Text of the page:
A quick note:
We have been extremely excited to hear from Justin Miles, and his partner in adventure – John Wilton-Davies, over the past few days. They represent everything that Esc stands for!
The adventure they are attempting is monumental – the first journey to the South Pole and back unsupported. Their causes are admirable (British Heart Foundation and educating young people). And Justin’s story is incredible. Well done them and best of luck for the trip.
Watch this space for some Last Great Challenge inspiration at one of our first Esc Talks…
Esc Hero #1: Justin Miles
“This project started as a dream from a hopital bed a little over ten years ago. On March 2nd 1999 I had a glittering career in the fitness industry, by the end of the day on March 3rd 1999 my career and life were in tatters.
“A near fatal car accident left me with brain injuries resulting in having to learn to function again; from walking, to talking, to feeding myself, everthing had to be re-learned. Medical teams estimated my physical recovery to take anywhere from three to five years, but nine months after the accident I ran a marathon.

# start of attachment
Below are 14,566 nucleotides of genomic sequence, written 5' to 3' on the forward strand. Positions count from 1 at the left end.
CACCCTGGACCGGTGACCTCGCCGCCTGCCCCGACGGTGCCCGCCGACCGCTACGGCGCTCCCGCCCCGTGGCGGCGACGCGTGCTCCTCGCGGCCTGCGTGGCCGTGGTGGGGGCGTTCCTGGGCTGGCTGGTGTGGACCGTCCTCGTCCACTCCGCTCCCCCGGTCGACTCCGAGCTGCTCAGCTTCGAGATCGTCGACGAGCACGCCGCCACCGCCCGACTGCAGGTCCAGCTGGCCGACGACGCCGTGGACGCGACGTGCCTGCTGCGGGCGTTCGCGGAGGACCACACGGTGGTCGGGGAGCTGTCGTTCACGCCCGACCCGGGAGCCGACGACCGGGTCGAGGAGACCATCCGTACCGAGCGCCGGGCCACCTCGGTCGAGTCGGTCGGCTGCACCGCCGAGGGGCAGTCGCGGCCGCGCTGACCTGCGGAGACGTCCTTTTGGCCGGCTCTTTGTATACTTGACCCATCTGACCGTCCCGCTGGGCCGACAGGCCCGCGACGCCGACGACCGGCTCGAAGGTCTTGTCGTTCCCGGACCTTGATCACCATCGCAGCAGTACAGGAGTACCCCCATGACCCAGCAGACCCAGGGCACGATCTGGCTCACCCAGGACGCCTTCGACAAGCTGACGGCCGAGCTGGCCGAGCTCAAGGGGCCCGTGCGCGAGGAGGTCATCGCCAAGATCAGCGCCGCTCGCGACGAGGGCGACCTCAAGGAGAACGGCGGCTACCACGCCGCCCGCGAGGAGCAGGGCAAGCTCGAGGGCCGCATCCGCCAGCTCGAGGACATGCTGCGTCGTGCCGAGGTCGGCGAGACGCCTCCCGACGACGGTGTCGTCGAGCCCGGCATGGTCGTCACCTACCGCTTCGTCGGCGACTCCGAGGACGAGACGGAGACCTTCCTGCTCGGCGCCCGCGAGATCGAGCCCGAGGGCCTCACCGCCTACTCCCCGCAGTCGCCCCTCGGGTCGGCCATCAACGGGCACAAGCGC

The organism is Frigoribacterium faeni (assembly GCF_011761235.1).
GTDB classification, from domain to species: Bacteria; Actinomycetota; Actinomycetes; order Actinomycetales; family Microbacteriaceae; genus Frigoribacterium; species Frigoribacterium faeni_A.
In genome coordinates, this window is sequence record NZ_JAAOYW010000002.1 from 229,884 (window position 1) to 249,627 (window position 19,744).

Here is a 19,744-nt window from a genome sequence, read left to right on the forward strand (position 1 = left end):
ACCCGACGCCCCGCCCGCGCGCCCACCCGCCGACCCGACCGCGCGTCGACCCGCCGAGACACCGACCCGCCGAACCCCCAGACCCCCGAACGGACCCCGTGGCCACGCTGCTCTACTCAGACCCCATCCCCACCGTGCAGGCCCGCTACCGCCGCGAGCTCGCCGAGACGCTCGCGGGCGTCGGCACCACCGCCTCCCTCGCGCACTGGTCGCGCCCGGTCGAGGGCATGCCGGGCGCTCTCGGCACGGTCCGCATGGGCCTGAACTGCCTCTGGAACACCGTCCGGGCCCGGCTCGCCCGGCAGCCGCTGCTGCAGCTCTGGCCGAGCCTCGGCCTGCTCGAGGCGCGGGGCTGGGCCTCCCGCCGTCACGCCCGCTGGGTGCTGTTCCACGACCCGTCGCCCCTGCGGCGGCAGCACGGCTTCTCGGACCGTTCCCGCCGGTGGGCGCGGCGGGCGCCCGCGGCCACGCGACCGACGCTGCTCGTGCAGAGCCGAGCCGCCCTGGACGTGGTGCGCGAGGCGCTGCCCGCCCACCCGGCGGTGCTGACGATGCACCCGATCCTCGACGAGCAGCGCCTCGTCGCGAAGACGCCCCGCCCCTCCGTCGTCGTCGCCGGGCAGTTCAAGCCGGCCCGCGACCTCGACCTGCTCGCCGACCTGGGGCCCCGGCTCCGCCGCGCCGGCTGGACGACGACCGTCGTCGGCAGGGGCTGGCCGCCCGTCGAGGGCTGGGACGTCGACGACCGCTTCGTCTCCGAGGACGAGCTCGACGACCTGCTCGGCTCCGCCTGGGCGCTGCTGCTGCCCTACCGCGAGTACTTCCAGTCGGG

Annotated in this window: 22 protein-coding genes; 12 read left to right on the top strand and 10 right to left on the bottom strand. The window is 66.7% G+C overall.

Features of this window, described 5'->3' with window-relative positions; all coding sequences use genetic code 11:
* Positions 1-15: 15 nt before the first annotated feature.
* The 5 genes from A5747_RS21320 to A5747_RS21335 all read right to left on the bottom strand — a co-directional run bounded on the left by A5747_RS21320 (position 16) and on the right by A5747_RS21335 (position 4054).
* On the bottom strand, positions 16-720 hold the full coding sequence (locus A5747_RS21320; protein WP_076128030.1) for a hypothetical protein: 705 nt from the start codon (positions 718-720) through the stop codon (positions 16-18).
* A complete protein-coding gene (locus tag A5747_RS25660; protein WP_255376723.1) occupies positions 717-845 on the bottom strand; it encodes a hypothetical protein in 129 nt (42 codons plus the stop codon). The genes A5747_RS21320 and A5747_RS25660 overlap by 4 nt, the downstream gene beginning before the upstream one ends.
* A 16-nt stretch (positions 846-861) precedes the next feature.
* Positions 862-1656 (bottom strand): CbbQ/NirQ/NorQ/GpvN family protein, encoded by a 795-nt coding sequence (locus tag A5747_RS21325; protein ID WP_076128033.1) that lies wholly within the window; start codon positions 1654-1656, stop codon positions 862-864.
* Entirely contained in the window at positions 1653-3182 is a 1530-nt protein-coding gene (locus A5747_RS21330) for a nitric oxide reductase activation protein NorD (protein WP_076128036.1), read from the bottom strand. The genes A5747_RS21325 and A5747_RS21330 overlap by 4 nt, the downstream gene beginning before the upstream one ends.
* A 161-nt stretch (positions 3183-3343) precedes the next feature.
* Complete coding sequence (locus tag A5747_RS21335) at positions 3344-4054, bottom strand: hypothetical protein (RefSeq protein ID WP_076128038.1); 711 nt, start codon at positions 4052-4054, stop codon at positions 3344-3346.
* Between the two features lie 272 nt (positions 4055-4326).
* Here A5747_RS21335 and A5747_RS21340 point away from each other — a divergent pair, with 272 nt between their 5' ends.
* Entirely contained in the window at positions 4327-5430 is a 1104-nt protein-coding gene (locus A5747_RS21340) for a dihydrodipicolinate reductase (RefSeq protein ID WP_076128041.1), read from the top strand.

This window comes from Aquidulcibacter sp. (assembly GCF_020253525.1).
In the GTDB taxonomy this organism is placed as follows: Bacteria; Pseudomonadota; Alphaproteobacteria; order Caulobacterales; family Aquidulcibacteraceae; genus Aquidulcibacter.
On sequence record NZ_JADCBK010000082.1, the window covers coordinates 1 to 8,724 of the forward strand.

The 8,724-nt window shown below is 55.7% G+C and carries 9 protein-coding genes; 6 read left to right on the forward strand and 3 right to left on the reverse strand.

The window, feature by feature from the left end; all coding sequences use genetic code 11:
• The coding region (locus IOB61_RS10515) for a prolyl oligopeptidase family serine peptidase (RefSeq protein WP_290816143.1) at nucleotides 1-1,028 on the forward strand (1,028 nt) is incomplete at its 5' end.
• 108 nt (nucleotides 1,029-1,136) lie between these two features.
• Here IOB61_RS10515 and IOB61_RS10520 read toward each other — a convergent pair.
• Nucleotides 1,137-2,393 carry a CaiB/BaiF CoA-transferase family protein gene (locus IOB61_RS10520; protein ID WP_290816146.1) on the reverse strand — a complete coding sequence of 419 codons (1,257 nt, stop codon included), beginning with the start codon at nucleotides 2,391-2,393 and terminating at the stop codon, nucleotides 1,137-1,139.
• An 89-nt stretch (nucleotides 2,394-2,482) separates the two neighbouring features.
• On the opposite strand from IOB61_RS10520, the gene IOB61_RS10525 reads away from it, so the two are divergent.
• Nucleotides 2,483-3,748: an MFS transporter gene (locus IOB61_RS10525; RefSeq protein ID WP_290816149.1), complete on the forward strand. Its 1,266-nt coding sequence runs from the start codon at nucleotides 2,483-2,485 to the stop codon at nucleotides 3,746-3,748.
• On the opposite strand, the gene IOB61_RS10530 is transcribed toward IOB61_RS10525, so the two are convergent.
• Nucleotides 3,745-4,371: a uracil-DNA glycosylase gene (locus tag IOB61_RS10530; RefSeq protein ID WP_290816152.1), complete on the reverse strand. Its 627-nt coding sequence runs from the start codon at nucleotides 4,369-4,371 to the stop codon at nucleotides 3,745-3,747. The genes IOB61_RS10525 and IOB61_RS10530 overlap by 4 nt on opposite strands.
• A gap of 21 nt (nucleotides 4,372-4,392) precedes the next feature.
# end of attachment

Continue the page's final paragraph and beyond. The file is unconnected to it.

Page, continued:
“As I recovered, in between bouts of ‘exercise’ I developed a life plan. The plan was more than a little vague, but lasted for ten years at the end of which I’d drop everything and pursue every boy’s dream of becoming a real life adventurer, tackling nature’s harshest environments and helping others by raising money for charity etc.
“The tenth anniversary was up this year, so I was faced with a decision: did I continue with my path in asset finance, or did I go hell for leather in pursuit of my dream? There wasn’t really a choice to make; I knew what I wanted to do, so I started the journey.
“Nobody has ever walked from the Antarctic coast to the south pole and back before, so I’m doing it with friend and fellow adventurer John Wilton-Davies. What’s more, to make the trip more interesting, we’re tackling the 2,200km on foot and with no support or re-supply. Once we’ve finished, the trek will also be the longest unsupported polar trek in history.
“Apart from the many hours of gruelling training that we’re putting in every week, the hardest part of the expedition is now. Raising sponsorship in any climate is tough, but right now it seems harder than the trek itself. Between that and trying to get the marketing/PR/media wagon rolling we’re working for around 16 hours a day.
“What would I say to anyone who has a dream? Turn the dream into an objective, build goals that point towards achieving it, build your confidence through small successes and most of all stay positive, and maintain focus and determination – there is always a way! In other words, just get off yer arse and make it happen!”